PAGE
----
Dr. Gergana Balieva

Gergana Balieva

Associate Professor
Faculty of Veterinary Medicine at Trakia University
Country: Bulgaria


Gergana Balieva was born on 15th October 1981 in Bulgaria. In 2007 she graduated with honors at the Faculty of Veterinary Medicine, Trakia University, StaraZagora as a veterinary surgeon, MSc, DVM. The same year, she had been appointed as a full-time assistant professor at Veterinary Legislation and Management Unit at the Faculty of Veterinary Medicine at Trakia University.

Dr. Gergana Balieva gained her PhD degree in “Zoohygiene and Organization of Veterinary Services” in 2015. Since 2017, she holds the academic position of Associate Professor in “Public Veterinary Affairs and Legislation” at the Faculty of Veterinary Medicine at Trakia University.
Dr. Balieva`s main responsibilities are focused on teachiang and training of students, research and scientific writing, supervision of PhD students, provision of postgraduate short- and long-term specialization courses, provision of professional expertise in veterinary legislation and forensics.

She participates as a regular member of the expert group for Reducing the Risk of Disasters at the Municipality of Stara Zagora since 2017.
Dr. Gergana Balieva is responsible for development of curricula, implementation and update of educational resources, including e-resources. Besides teaching and training of students and postgraduates she supervises PhD students. As an academic staff member she takes part in scientific and educational projects development. In line with her work she maintains communication and mutual collaboration with stakeholders (veterinary practitioners, NGOs, governmental institutions, etc.).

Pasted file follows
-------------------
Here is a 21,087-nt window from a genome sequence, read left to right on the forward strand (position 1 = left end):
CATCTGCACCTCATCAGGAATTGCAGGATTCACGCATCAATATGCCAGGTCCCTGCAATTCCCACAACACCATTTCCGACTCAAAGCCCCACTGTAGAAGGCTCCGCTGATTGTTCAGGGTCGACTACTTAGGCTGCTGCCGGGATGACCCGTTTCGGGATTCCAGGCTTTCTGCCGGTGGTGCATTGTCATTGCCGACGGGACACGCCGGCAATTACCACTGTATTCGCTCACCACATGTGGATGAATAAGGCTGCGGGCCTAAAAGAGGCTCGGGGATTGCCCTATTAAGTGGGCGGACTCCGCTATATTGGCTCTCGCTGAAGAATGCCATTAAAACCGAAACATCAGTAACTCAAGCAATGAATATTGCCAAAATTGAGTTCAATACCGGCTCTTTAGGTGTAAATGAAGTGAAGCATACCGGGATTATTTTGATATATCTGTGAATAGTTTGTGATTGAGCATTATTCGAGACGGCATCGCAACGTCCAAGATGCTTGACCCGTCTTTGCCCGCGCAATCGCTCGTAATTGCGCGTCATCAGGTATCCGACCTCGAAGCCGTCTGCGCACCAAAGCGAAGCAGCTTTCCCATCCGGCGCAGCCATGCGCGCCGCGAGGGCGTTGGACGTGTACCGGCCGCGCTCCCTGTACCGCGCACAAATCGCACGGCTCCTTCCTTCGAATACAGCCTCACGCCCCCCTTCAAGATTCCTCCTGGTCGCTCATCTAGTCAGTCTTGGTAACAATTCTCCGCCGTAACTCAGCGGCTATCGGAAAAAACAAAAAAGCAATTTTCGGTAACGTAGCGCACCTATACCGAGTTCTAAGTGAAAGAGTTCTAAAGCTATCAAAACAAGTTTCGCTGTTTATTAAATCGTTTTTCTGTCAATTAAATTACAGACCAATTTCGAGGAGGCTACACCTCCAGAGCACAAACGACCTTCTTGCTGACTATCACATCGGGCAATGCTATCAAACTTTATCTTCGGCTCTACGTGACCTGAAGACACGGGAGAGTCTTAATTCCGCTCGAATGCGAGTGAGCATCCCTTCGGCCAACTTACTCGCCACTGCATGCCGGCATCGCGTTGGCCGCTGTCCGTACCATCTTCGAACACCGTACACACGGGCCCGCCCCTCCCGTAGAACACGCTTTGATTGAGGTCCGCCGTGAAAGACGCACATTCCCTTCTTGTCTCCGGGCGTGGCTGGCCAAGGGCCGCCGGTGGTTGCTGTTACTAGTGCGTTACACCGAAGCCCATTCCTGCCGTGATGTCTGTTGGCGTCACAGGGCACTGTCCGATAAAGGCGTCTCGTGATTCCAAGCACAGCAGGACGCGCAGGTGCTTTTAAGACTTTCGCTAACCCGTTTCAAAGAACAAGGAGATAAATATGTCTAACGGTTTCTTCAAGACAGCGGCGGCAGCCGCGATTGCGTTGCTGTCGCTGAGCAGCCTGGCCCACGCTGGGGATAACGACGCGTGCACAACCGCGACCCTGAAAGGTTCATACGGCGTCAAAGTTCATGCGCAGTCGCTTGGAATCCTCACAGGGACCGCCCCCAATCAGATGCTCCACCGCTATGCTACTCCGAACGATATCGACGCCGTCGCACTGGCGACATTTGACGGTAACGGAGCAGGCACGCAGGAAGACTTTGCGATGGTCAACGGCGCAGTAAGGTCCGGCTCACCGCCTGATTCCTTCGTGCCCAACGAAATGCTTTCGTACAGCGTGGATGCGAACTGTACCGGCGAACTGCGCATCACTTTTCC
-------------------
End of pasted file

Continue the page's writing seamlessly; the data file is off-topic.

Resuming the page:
Livestock farmers state of disaster preparedness (Bulgaria)

Bulgaria is a small agricultural country on the Balkan peninsula, situated in the Mediterranean seismic zone and prone to bushfires and flash floods. According to the National Institute of Statistics, floods and fires were the most common events registered for the past decade with huge economic losses, including animals and production. For the purpose of building resilience, especially among small and medium sized animal holdings, the present study investigated the level of disaster preparedness among livestock farmers in Bulgaria through an anonymous written questionnaire. The results showed that 69.2% of the participants in the survey were men compared to 30.8% women, 73.1% of all respondents were 30-60 years old and 50% of them lived in rural areas. The study found that 96.2% of the respondents were aware of the common disaster hazards in their residential area. The farmers were prepared to approach the relevant public health authorities (100.0% of them), respectively animal health services (88.5%) in case of emergency. If emergency evacuation is needed, more than 80% of the respondents would relocate without their animals in emergency situation. Their intention was statistically significant in men and dependent on the number of animals kept on the farm.